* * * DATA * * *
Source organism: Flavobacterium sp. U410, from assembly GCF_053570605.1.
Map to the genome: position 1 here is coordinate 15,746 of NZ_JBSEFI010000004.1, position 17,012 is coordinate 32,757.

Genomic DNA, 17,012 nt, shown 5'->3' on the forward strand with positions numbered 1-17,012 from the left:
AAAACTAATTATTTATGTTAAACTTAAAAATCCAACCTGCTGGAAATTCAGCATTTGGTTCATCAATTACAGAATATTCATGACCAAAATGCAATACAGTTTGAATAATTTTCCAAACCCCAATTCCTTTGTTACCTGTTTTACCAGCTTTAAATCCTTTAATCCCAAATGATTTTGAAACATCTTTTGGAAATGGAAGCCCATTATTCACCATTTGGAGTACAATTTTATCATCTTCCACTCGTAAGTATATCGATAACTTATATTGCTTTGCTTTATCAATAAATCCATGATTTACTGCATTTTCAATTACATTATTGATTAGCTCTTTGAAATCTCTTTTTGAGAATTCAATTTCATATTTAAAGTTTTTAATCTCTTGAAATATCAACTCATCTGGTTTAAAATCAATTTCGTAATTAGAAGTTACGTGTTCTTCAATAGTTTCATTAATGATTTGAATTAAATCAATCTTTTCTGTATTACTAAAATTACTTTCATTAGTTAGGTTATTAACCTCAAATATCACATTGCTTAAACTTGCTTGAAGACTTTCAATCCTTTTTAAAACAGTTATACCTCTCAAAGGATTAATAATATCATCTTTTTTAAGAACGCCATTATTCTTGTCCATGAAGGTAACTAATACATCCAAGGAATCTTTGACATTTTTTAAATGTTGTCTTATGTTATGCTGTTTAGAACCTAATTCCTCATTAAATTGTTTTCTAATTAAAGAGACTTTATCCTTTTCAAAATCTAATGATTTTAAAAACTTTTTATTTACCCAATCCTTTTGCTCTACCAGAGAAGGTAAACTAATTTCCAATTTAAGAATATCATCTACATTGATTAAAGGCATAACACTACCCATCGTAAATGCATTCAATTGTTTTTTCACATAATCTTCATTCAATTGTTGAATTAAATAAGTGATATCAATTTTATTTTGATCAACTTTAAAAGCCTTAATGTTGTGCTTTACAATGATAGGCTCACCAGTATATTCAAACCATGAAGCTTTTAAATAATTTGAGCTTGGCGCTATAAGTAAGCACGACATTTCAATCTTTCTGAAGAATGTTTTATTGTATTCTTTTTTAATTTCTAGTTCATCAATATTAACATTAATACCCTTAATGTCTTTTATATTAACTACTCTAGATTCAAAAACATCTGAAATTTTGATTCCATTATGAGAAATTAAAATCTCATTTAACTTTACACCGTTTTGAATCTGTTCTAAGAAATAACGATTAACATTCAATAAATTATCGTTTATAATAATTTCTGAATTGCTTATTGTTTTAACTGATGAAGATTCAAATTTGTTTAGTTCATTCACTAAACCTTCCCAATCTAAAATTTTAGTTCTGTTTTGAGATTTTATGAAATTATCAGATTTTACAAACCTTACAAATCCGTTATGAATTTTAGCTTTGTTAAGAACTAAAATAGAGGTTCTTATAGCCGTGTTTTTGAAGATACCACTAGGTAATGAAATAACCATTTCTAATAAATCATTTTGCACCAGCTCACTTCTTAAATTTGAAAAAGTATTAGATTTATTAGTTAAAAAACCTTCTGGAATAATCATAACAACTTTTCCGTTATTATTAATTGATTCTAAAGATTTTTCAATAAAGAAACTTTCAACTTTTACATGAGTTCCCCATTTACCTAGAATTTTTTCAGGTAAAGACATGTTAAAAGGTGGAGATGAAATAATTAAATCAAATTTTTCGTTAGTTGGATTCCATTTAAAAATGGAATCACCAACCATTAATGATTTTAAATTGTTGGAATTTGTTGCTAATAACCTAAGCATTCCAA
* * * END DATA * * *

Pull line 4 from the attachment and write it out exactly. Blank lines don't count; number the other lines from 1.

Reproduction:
AAAACTAATTATTTATGTTAAACTTAAAAATCCAACCTGCTGGAAATTCAGCATTTGGTTCATCAATTACAGAATATTCATGACCAAAATGCAATACAGTTTGAATAATTTTCCAAACCCCAATTCCTTTGTTACCTGTTTTACCAGCTTTAAATCCTTTAATCCCAAATGATTTTGAAACATCTTTTGGAAATGGAAGCCCATTATTCACCATTTGGAGTACAATTTTATCATCTTCCACTCGTAAGTATATCGATAACTTATATTGCTTTGCTTTATCAATAAATCCATGATTTACTGCATTTTCAATTACATTATTGATTAGCTCTTTGAAATCTCTTTTTGAGAATTCAATTTCATATTTAAAGTTTTTAATCTCTTGAAATATCAACTCATCTGGTTTAAAATCAATTTCGTAATTAGAAGTTACGTGTTCTTCAATAGTTTCATTAATGATTTGAATTAAATCAATCTTTTCTGTATTACTAAAATTACTTTCATTAGTTAGGTTATTAACCTCAAATATCACATTGCTTAAACTTGCTTGAAGACTTTCAATCCTTTTTAAAACAGTTATACCTCTCAAAGGATTAATAATATCATCTTTTTTAAGAACGCCATTATTCTTGTCCATGAAGGTAACTAATACATCCAAGGAATCTTTGACATTTTTTAAATGTTGTCTTATGTTATGCTGTTTAGAACCTAATTCCTCATTAAATTGTTTTCTAATTAAAGAGACTTTATCCTTTTCAAAATCTAATGATTTTAAAAACTTTTTATTTACCCAATCCTTTTGCTCTACCAGAGAAGGTAAACTAATTTCCAATTTAAGAATATCATCTACATTGATTAAAGGCATAACACTACCCATCGTAAATGCATTCAATTGTTTTTTCACATAATCTTCATTCAATTGTTGAATTAAATAAGTGATATCAATTTTATTTTGATCAACTTTAAAAGCCTTAATGTTGTGCTTTACAATGATAGGCTCACCAGTATATTCAAACCATGAAGCTTTTAAATAATTTGAGCTTGGCGCTATAAGTAAGCACGACATTTCAATCTTTCTGAAGAATGTTTTATTGTATTCTTTTTTAATTTCTAGTTCATCAATATTAACATTAATACCCTTAATGTCTTTTATATTAACTACTCTAGATTCAAAAACATCTGAAATTTTGATTCCATTATGAGAAATTAAAATCTCATTTAACTTTACACCGTTTTGAATCTGTTCTAAGAAATAACGATTAACATTCAATAAATTATCGTTTATAATAATTTCTGAATTGCTTATTGTTTTAACTGATGAAGATTCAAATTTGTTTAGTTCATTCACTAAACCTTCCCAATCTAAAATTTTAGTTCTGTTTTGAGATTTTATGAAATTATCAGATTTTACAAACCTTACAAATCCGTTATGAATTTTAGCTTTGTTAAGAACTAAAATAGAGGTTCTTATAGCCGTGTTTTTGAAGATACCACTAGGTAATGAAATAACCATTTCTAATAAATCATTTTGCACCAGCTCACTTCTTAAATTTGAAAAAGTATTAGATTTATTAGTTAAAAAACCTTCTGGAATAATCATAACAACTTTTCCGTTATTATTAATTGATTCTAAAGATTTTTCAATAAAGAAACTTTCAACTTTTACATGAGTTCCCCATTTACCTAGAATTTTTTCAGGTAAAGACATGTTAAAAGGTGGAGATGAAATAATTAAATCAAATTTTTCGTTAGTTGGATTCCATTTAAAAATGGAATCACCAACCATTAATGATTTTAAATTGTTGGAATTTGTTGCTAATAACCTAAGCATTCCAA